The MMA requires CMS to utilize an asset test in determining whether certain low-income beneficiaries are eligible to receive the comprehensive assistance available under the new drug benefit. The public should know that this asset test specifically does not count items such as the family home, household goods, personal effects, vehicles, burial plots, and a number of other types of resources. CMS has proposed a straightforward asset test that would count only liquid assets such as stocks, bonds, checking and savings accounts, plus real estate holdings other than a primary residence, in determining a beneficiary's qualification for the low-income subsidy. We have also proposed a methodology for verifying income and resources that would eliminate the need for extensive paper documentation.
Competition and Lower Drug Prices
The proposed drug benefit rule describes a competitive process for Medicare beneficiaries to pay low premiums, have access to low drug prices, and receive high-quality pharmacy services. The process includes direct Medicare oversight to make sure that the costs and quality of plan bids reflect plans' actual costs.
Beneficiary premiums for the new drug benefit will be determined through a competitive bidding process. The premiums for standard coverage are expected to average in the range of $35 per month in 2006. The specific premium for each plan will be determined by its bid.
By law, and as reflected in the proposed rule, all PDPs and MA plans wishing to provide a drug benefit will submit a bid for the cost of providing the drug benefit to a typical beneficiary in the area they seek to serve. The typical beneficiary will be a statistical average of age and health status for the nation. CMS will review the bids, and the portion of all the approved bids related to basic benefits will be compiled into a national weighted average, which serves as a benchmark for purposes of setting premiums. The weights will be the plans' enrollment shares in the prior year. For the first year of the program, CMS has proposed a system to estimate weights. The premium for each plan's drug benefit will be 25.5 percent of the benchmark, plus or minus any difference between the benchmark and the plan's bid.
Note: This illustration is slightly simplified and liberally rounded. It assumes equal enrollment weight on each of the five plans and bids for basic benefits only. Technically, an adjustment factor modifies the beneficiary premium percentage to account for reinsurance payments, which are not included in the plan bid amount. However, the purpose of that adjustment factor is to ensure that, on average, the premium represents on average 25.5 percent of the total cost of the benefit, including reinsurance, which is reflected in the graphic.
PDPs seeking to serve the Medicare population will negotiate discounts with manufacturers that they must pass on to beneficiaries in the form of lowered premiums or improved services in order to compete for beneficiaries. Plans that fail to secure highly competitive prices will not be able to offer attractive premiums to beneficiaries, and will lose market share to plans that do a better job of lowering prices.
Competition among private plans to secure favorable drug pricing has been a successful model for other government programs, including the Federal Employees Health Benefits Plan (FEHBP). FEHBP leaves price negotiations up to the private plans that provide coverage for all enrollees, including federal retirees.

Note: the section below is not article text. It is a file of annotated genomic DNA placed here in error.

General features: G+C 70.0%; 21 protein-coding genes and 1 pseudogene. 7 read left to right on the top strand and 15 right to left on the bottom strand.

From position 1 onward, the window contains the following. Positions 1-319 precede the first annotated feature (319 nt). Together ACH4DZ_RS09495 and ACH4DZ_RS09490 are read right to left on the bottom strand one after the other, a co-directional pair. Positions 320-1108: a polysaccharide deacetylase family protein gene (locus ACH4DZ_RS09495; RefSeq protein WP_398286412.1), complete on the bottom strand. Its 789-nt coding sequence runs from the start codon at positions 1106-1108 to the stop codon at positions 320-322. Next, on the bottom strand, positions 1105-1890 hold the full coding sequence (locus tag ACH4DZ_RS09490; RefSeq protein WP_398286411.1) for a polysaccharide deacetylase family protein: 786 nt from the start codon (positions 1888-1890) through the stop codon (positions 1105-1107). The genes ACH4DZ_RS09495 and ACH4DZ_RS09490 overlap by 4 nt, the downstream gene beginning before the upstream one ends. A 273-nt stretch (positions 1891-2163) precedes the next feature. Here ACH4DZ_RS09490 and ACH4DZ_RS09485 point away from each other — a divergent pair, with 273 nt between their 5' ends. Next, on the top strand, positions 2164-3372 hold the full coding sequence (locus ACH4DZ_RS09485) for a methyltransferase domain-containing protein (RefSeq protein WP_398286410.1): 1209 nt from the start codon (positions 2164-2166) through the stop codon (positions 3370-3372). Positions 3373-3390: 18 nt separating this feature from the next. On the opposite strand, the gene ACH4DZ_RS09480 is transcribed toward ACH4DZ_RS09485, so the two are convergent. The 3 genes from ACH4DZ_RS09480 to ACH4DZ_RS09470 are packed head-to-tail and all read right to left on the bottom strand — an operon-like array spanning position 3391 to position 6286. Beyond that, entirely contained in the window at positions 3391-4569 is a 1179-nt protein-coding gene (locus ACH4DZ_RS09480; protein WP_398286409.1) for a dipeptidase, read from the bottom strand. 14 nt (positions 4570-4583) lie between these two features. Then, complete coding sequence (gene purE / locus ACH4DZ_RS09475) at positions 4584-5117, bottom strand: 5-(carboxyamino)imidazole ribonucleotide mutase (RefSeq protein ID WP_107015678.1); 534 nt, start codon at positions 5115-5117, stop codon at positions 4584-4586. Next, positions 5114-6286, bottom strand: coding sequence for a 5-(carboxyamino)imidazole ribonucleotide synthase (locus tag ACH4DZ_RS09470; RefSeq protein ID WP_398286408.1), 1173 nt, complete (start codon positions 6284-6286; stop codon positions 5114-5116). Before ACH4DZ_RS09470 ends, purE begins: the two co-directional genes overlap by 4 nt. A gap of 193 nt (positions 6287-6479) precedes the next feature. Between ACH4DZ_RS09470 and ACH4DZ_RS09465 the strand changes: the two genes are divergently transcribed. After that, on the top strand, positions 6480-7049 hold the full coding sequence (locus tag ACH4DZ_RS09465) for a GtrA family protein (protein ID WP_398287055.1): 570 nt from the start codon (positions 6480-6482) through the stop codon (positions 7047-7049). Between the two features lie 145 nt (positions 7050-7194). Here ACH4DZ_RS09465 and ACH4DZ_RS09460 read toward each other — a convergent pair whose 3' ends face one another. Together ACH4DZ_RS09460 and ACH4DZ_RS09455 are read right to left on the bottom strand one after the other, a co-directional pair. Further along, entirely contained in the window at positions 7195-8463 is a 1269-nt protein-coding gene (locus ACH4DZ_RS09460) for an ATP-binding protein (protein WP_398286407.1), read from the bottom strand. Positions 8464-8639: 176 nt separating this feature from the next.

As risk-bearing insurers, the new drug plans and MA plans will have every incentive to drive hard bargains with drug manufacturers. Consequently, CMS and the Congressional Budget Office (CBO) expect that the private negotiations between plan sponsors and drug manufacturers will achieve comparable or better savings than direct negotiation between the government and manufacturers, as well as coverage options that better reflect beneficiary preferences. Competition, therefore, will be used to the advantage of beneficiaries and is expected to lower the prices they pay.
Medicare will empower and support beneficiaries in "comparison shopping" by providing specific information on premiums, covered drugs and their prices, and pharmacies and pharmacy services. The competition engendered by making this type of information public has acted to substantially lower prices in the Medicare approved prescription drug discount card program from levels previously borne by our seniors and we expect similar competitive forces to push prices down under the Part D drug benefit.
Using competition to drive price negotiation will maximize savings on drug prices, as well as, or better than when government does direct price negotiation. For example, Medicare approved discount drug card sponsors are realizing higher discounts than the California's Medicaid program. Until recent reforms made by the MMA, Medicare's prices for drugs currently covered under Part B, and paid for based on rates set by the Federal government, consistently exceeded market averages by significant amounts. We expect that risk-bearing private plans will have strong incentives to negotiate price discounts for such drugs and that the Secretary would not be able to negotiate prices that further reduce Federal spending to a significant degree. And since drug plans are exempted from Medicaid's best price rules, they can negotiate better prices than those paid under Medicaid without having to extend the discounts elsewhere, providing further incentives to do better than government price regulation.
In addition to price negotiation, plans will use a range of formulary design tools and drug utilization management techniques to reduce total spending. Together, we anticipate discounts and cost management savings of 15 percent in 2006, 17 percent in 2007, 19 percent in 2008, 21 percent in 2009, and 23 percent in 2010. The increase over time is due to the market maturing and seniors migrating to more efficient plans, and accounts for the fact that lower drug costs may increase drug utilization for many beneficiaries.